Fundação Renova


Published in: 06/12/2019

doce river panel

Study analyzes the situation experienced by fishermen after measures that prohibited the activities after the Fundao dam collapse


The independent panel of experts led by the International Union for Conservation of Nature (IUCN) released new recommendations on Wednesday, June 12, to support the decision-making process on fisheries restrictions (in force since three years) in the Doce River and to improve efforts to recover fishing activities in the basin and adjacent coastal zone.  

The recommendations are highlighted in a new study, The Ban on Fisheries after the Fundao dam collapse: using a precautionary principle to restore fishing in the Doce River Basin, which analyzes the situation experienced by fishermen following the measures taken by the Prosecutor Service (Federal and State of Minas Gerais) that prohibited activities after the Fundao dam collapse.


The Doce River Panel recommends that the Renova Foundation work closely with the Interfederative Committee (CIF) to develop a unified framework for decision-making and to establish a schedule for revocation of the fishing ban. The recommendations emphasize the importance of including fishermen and fisherwomen as an integral part of the monitoring network and points to the need for active communication among communities, public authorities, researchers and media regarding the assessment results of freshwater biodiversity and fish toxicity.

The Doce River Panel report explains that after the disaster the ban was based on a precautionary principle, which means that measures taken by federal and municipal authorities were necessary to avoid possible public health issues and to protect aquatic biodiversity. However, the prohibition has since imposed new challenges for local communities, showing the need to find economic alternatives and adopt solutions (medium and long term) that go beyond financial aid to these families.

“The precautionary principle guiding the decision-making process is good practice.  However, while it is in force, an integrated assessment should be carried out in line with the objectives of the Renova Foundation to build a sustainable fishing model. That way, it will be possible to guarantee the protection of the aquatic biodiversity of the freshwater bodies and the coastal zone of the region and to stimulate the participation of the local players who work in the fishing sector”, says Maria Cecilia Wey de Brito, the main author of the study.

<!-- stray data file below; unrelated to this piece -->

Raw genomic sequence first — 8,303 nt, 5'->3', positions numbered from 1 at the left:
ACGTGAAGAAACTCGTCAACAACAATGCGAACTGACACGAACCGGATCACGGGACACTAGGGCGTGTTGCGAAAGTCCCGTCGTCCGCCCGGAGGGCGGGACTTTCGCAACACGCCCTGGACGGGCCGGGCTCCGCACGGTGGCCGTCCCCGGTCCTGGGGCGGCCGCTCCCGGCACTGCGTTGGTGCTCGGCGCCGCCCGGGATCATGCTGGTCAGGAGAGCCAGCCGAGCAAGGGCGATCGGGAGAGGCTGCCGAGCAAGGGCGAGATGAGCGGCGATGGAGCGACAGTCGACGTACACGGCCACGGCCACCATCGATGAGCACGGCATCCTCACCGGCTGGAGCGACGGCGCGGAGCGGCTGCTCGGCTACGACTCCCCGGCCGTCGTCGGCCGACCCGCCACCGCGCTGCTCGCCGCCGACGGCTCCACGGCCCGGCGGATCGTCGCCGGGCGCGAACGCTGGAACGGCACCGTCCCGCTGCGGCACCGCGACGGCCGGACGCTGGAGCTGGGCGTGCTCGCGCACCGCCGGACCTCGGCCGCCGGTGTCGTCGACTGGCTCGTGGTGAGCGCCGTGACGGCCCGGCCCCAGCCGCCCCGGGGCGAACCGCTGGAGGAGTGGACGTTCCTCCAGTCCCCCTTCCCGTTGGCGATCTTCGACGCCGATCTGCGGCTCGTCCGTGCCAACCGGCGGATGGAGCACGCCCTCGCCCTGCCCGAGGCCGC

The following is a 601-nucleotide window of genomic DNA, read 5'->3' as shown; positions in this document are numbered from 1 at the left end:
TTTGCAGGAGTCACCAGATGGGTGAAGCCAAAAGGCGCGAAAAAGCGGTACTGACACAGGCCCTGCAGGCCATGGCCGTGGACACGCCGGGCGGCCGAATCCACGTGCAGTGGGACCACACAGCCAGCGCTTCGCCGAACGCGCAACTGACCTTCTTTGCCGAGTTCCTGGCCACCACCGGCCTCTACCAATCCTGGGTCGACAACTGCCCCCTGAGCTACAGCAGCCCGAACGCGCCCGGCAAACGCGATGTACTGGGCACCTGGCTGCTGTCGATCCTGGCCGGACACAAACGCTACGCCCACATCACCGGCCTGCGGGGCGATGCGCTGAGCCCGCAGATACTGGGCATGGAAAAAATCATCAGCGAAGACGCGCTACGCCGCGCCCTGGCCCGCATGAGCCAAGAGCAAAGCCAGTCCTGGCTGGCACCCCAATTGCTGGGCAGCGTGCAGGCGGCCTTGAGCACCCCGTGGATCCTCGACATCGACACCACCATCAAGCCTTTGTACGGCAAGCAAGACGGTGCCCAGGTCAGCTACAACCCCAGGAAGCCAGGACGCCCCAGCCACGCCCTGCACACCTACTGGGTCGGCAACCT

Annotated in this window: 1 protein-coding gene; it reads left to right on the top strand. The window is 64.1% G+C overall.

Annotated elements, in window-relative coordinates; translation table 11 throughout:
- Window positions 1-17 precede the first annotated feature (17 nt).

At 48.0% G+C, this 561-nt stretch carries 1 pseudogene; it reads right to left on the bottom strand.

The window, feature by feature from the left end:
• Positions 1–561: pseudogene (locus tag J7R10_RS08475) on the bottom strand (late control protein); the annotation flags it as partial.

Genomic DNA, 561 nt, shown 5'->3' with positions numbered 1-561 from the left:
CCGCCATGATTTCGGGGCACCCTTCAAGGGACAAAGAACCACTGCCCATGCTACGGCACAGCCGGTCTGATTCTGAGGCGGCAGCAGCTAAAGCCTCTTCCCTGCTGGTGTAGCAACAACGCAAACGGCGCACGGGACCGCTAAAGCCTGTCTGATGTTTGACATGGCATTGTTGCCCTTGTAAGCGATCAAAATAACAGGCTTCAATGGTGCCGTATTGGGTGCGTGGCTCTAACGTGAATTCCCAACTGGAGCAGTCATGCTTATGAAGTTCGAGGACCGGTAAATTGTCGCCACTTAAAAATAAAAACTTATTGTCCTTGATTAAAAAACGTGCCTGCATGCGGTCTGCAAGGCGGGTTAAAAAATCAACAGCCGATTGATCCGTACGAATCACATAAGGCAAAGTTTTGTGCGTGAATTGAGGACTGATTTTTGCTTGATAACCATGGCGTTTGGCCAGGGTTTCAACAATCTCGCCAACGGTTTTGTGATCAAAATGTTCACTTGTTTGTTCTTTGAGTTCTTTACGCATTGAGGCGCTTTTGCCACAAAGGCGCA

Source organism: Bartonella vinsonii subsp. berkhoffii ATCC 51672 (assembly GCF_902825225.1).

Fishing is an important economic activity for the communities of the Doce River; large numbers of families depend on the river and its tributaries for their subsistence. According to the Renova Foundation, by the end of 2018, 11,002 families in Minas Gerais and 10,862 families in Espirito Santo had been affected by the fishing ban; today, these families rely on compensation and alternative activities to survive.

Yolanda Kakabadse, Chairman of the Doce River Panel, stressed the importance of the decision-making process for the efforts to restore the Basin. “In a complex governance model such as this, it is important to ensure that the parties involved can articulate how the linkages between social, environmental and economic interests are being integrated and aligned in the decision-making process, which focuses (intentionally) on the needs of the most affected populations.”

The Renova Foundation, government agencies and universities have already carried out several studies to measure the contamination level of the water and aquatic biota, generating a huge amount of data that can be used for profounder analysis, in order to create a fishery structure that is sustainable and adds value to fish production in the basin.

The leader of the Resumption of Aquaculture and Fishing Activities of the Renova Foundation, Camila Camilo, emphasizes that the format and the contracting of two studies are in progress. One of them refers to the socioeconomic characterization and fishing statistics, which has the objective of presenting the current reality from an economic point of view of the activity, besides proofing the effort and the capacity of support of the environments. “Whereas the other one comes with the diagnosis of the fishing production chain so that, based on this, scenarios can be drawn up to create alternatives or increase the income for families.”

The Doce River Panel is composed of national and international experts bringing together diverse technical skills, academic qualifications and local knowledge. Among them, the Chairman of the Panel, Ms. Kakabadse, is Ecuador’s former Minister for the Environment and former President of IUCN. The main author is Maria Cecilia Wey de Brito, MSc, Brazilian biodiversity specialist with more than 30 years of experience in social and environmental issues. She currently works on biodiversity issues at the Instituto EKOS Brasil with governmental and non-governmental organizations.

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